If you give a dude a kale chip, he’s going to ask for some coffee to go with it. He’ll probably want to know if the beans are in season, and how recently they were roasted. Reading about the coffee’s origins on the back of the bag will remind him of the local farmers’ market going on that day, and he’ll want to take you.
He’ll want to fixed-gear-bike there, and, rather than a helmet, he’s going to want to wear a beanie to “keep his head warm.” He’s going to raid your closet until he finds not only the perfect cuffed one but also a denim jacket that belonged to your mother in college. He’ll probably tell you that his personal style is not a “style,” per se, but a representation of himself expressed through vintage finds with punk inflections. While explaining this, he’s going to forget about the farmers’ market, so you’re going to have to remind him.
One night a few weeks back, I found myself gleefully removing the packaging of a KitchenAid stand mixer and clearing a place for it on top of the old dresser that functions as extra counter space in my Lilliputian apartment. I stepped back to admire it—bold, shining, beautiful—blood rushing through my veins like I was doing something illicit. And then I made a pound cake.
“Don’t you have to have a marriage card to get one of those things?” a friend asked (between bites of KitchenAid-made pound cake) a few days later.
That’s what I had been thinking, too. I have longed for a KitchenAid mixer for years, but always pictured myself carefully unwrapping the appliance of appliances from crisp white paper and a lacy bow at a nebulous bridal shower. The KitchenAid would be a harbinger of my new life, the cornerstone of my new home.
I travel a lot, often slipping off the edge of the map to places barely connected to the outside world. Sometimes, when I come home, I feel that the world I’ve returned to isn’t quite the same one I left. I go away, and Bill Cosby’s the revered elder statesman of family-friendly entertainment. I return and he’s embroiled in a drug and rape scandal. I leave, and Russell Brand’s a prancing prat. I return, and he’s arevolutionary.
It’s not exactly Planet of the Apes, I admit, but cumulatively it’s disquieting, particularly since I never quite know what’ll change next. Take a recent trip to my local off-license—what Brits call a shop that sells booze. This one is popular with hipsters and thus stocked with draft wine and craft ales. As I waited for my payment to clear, I noticed the shop counter was adorned with half a dozen bottles of “London dry gin”—brands I’d never even heard of before; brands with hand-designed labels, funky bottles, unusual names; brands that bore the unmistakeable signs of being hip.
Hip? Gin? The world had slipped again.
America’s heartland is graying. The average age of a farmer in the U.S. is 58.3 — and that number has been steadily ticking upward for more than 30 years.
Overall, fewer young people are choosing a life on the land. But in some places around the country, like Maine, that trend is reversing. Small agriculture may be getting big again — and there’s new crop of farmers to thank for it.
Fulfilling Work, Noble Work
On a windy hillside just a few miles from Maine’s rocky mid-coast, it’s 10 degrees; snow is crunching underfoot. Hairy highland cattle munch on flakes of hay and native Katahdin sheep are mustered in a white pool just outside the fence. Not far away, heritage chickens scuttle about a mobile poultry house that looks a bit like a Conestoga wagon.
Jim Koch was pissed off.
The most recognizable man in American beer, who sold us all on the idea of craft brew three decades ago on his way to a billion-dollar fortune, was having dinner last October with a group of brewers inside Row 34, one of Boston’s top-rated beer bars. The drink list was filled with esoteric options from hot new breweries throughout the country, as well as palate-pleasing offerings from abroad. But Koch had a problem: Though this mecca for beer nerds carries two dozen beers on draft and another 38 in bottles and cans, it doesn’t serve his beloved Sam Adams.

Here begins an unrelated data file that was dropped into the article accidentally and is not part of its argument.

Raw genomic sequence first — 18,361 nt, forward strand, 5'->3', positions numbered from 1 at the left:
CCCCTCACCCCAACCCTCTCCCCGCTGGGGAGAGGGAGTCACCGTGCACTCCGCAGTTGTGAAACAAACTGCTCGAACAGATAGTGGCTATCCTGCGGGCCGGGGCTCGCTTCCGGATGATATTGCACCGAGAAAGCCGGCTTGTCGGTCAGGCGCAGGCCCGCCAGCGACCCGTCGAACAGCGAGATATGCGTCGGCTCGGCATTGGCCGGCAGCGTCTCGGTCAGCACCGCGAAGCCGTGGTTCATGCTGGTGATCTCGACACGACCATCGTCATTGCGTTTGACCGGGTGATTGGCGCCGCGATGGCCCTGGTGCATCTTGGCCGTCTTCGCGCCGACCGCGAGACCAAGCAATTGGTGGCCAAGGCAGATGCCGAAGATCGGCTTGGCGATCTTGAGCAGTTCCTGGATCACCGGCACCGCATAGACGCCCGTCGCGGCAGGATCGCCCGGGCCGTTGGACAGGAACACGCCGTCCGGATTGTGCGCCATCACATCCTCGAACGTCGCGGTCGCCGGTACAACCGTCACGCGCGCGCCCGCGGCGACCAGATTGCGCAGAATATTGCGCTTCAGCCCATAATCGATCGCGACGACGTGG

Staring at the beer menu, Koch began to criticize the selection. More than half of it, he said, wasn’t worthy of being served—inadvertently insulting the establishment’s owner, who unbeknownst to Koch was sitting next to him. Then Koch interrogated the beer manager about the offerings. Unsatisfied with the answers, Koch complained about the beers so intensely that an employee at the bar teared up. Koch rose from his seat and walked into the keg room, where he started checking freshness dates on his competitors’ kegs.
Houston Wright cut meat, made sausage, and cooked barbecue at Kreuz Market in Lockhart for sixty years. He was tying sausage there before the brick building that housed the market (and is now home to Smitty’s Market) was built in 1924. He was deaf and mute by then—former Kreuz Market owner Rick Schmidt said the disability was the result of a stroke when he was nine. Smitty’s owner Nina Sellsagrees on the age, but blamed spinal meningitis. Either way, they called him “Dummy.”
When I first noticed the collection of photos at Smitty’s pinned to a glass covered bulletin board, I asked Nina Sells about the cluster of images featuring a tall black man. She said, “Oh, that’s Dummy,” and I was slightly taken aback by the name. But she said it wasn’t meant in a mean way; that’s just what everyone called Houston Wright. Nina described those photos from the seventies that now hang behind the glass. “He would tell you a story, and that’s what I wanted to capture here,” she said. “He couldn’t talk but he would tell you things by acting them out, and we’d all listen.”
During a recent visit to California, I attended a party at a professor’s house with a Slovene friend, a heavy smoker. Late in the evening, my friend became desperate and politely asked the host if he could step out on the veranda for a smoke. When the host (no less politely) said no, my friend suggested that he step out on to the street, and even this was rejected by the host, who claimed such a public display of smoking might hurt his status with his neighbours … But what really surprised me was that, after dinner, the host offered us (not so) soft drugs, and this kind of smoking went on without any problem – as if drugs are not more dangerous than cigarettes.